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Is Your Home Ready for Winter?


With the cold weather just around the corner, now is the time to give your home a “check-up”.  The following include tips from the Comfort Institute on what to look for and what to take care of to make sure your home is ready for those cold north winds.

1. If you have a furnace, have your duct system tested for air leaks.  According to the Department of Energy (DOE), the typical duct system loses 25-40% of the energy put out by a central furnace, heat pump or air conditioner.  Leaks are usually the biggest problem.  These leaks are far more significant than leaks from windows and doors!

2. Ask us to perform an Infiltrometer “blower door” test.  The blower door is a computerized instrument originally invented by the DOE.  It pinpoints where your worst leaks are.

3.  Replace your furnace or heat pump air filter.  Most systems need this done every month to ensure safe and efficient operation.  Ask your heating contractor for information on new high efficiency air filters that can capture over 90% of the breathable particles of concern.

4. Have your heating system cleaned and tuned by a qualified contractor.  A pre-season tune up is a good investment.  It reduces the chances of breakdowns in the middle of winter and more than pays for itself through more energy efficient operation

5. Have your system checked for carbon monoxide and install a carbon monoxide alarm. CO can be produced by a dirty or malfunctioning gas or oil furnace or water heater.  A furnace or boiler that is not running at peak performance can be deadly.  CO is a natural product of incomplete combustion.  Virtually every gas furnace produces some CO, which is usually carried away from your home through the furnace’s venting.

6. Close crawlspace vents. Recent research finds that in most climates, leaving them open in the summer actually brings in more unwanted moisture.  Many building experts are now recommending covering the exposed soil with a sealed plastic vapor barrier and sealing and insulating the crawlspace walls permanently.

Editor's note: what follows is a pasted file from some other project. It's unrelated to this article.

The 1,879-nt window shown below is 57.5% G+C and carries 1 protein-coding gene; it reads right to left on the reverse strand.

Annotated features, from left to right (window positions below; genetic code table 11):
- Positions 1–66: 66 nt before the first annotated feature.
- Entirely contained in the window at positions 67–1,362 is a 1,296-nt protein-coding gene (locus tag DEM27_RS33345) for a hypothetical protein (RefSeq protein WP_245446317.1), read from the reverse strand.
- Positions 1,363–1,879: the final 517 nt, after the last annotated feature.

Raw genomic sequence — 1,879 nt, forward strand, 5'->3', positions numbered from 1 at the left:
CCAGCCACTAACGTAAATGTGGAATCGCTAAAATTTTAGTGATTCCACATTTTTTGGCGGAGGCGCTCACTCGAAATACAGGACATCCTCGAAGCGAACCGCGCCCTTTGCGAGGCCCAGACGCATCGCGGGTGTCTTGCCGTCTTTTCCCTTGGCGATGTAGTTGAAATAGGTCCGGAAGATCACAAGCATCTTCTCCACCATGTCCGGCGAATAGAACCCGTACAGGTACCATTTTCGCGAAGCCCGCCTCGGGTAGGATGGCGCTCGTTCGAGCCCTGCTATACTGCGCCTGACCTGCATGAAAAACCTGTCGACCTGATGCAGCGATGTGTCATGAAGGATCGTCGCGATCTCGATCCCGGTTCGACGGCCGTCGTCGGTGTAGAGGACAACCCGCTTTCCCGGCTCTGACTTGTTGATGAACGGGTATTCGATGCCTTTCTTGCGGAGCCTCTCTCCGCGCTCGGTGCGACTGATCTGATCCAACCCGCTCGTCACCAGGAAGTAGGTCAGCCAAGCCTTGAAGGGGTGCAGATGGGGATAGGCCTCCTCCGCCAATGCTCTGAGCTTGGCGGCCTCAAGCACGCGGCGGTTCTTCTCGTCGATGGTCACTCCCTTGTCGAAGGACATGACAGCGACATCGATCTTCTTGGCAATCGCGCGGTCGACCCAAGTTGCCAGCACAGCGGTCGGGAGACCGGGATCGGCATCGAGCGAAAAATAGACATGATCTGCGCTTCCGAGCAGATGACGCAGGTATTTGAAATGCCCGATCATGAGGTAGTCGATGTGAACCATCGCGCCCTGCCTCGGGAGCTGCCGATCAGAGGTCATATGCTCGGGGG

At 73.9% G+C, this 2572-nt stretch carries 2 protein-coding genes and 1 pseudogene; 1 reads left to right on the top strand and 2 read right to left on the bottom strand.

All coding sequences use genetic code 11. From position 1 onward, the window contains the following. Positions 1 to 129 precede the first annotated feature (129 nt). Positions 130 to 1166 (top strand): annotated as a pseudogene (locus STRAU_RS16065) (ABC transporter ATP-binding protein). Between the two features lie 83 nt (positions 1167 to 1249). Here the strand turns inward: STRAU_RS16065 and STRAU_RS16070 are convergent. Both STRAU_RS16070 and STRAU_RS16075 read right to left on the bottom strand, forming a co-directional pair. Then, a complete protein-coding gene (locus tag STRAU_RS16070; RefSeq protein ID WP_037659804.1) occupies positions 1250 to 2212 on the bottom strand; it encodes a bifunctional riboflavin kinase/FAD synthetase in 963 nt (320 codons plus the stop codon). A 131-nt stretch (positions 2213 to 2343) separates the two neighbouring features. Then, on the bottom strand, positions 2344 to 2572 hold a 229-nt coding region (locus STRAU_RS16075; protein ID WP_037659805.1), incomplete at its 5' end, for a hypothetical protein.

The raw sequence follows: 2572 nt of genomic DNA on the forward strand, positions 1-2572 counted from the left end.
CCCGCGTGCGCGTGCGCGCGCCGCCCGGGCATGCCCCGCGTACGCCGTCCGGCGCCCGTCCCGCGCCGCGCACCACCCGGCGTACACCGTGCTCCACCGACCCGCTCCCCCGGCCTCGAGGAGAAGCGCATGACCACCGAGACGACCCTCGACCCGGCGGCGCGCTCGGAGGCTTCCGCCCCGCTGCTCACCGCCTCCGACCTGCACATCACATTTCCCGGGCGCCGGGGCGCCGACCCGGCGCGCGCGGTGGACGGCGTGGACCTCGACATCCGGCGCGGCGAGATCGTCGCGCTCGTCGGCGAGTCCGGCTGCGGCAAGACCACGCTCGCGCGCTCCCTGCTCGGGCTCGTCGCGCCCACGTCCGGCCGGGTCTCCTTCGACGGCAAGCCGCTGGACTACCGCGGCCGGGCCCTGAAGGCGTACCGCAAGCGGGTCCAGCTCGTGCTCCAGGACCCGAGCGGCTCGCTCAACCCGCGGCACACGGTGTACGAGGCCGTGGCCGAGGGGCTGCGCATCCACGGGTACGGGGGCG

7.  Adjust the thermostat to a cooler temperature when you are away or when you are sleeping.  For every degree you lower the setting on your thermostat, you can save 3% in heating energy!  Save even more by setting back the thermostat during the day when no one is at home.  If you do not have a programmable automatic thermostat, think about installing one.

8.  Keep radiators, baseboards and duct registers clean and clear – don’t hide heat behind furniture.  And close off and turn down the heat in unused rooms. Also, use a tight-closing damper on fireplace chimneys to prevent heated air from flowing up the chimney.

9.  Exhaust fans in bathrooms, range-hood fans, and dryers should have backdraft dampers installed where the vent meets the outdoors.  Also exhaust fans should be sealed to the wall or ceiling to which they are mounted so that air is pulled from the home and not from within the framing cavity into which they are installed.

10. Mechanical, plumbing, electrical, gas, water or oil lines that penetrate between heated and unheated areas should be sealed with caulk or foam.

11. Install storm windows or tight-fitting plastic over single pane or drafty windows.  This will raise the temperature of the interior glazing surface, reduce condensation on the window and increase the comfort level near the window.

12.  A ceiling fan will circulate warm air trapped at the ceiling allowing you to turn down the thermostat a few degrees.

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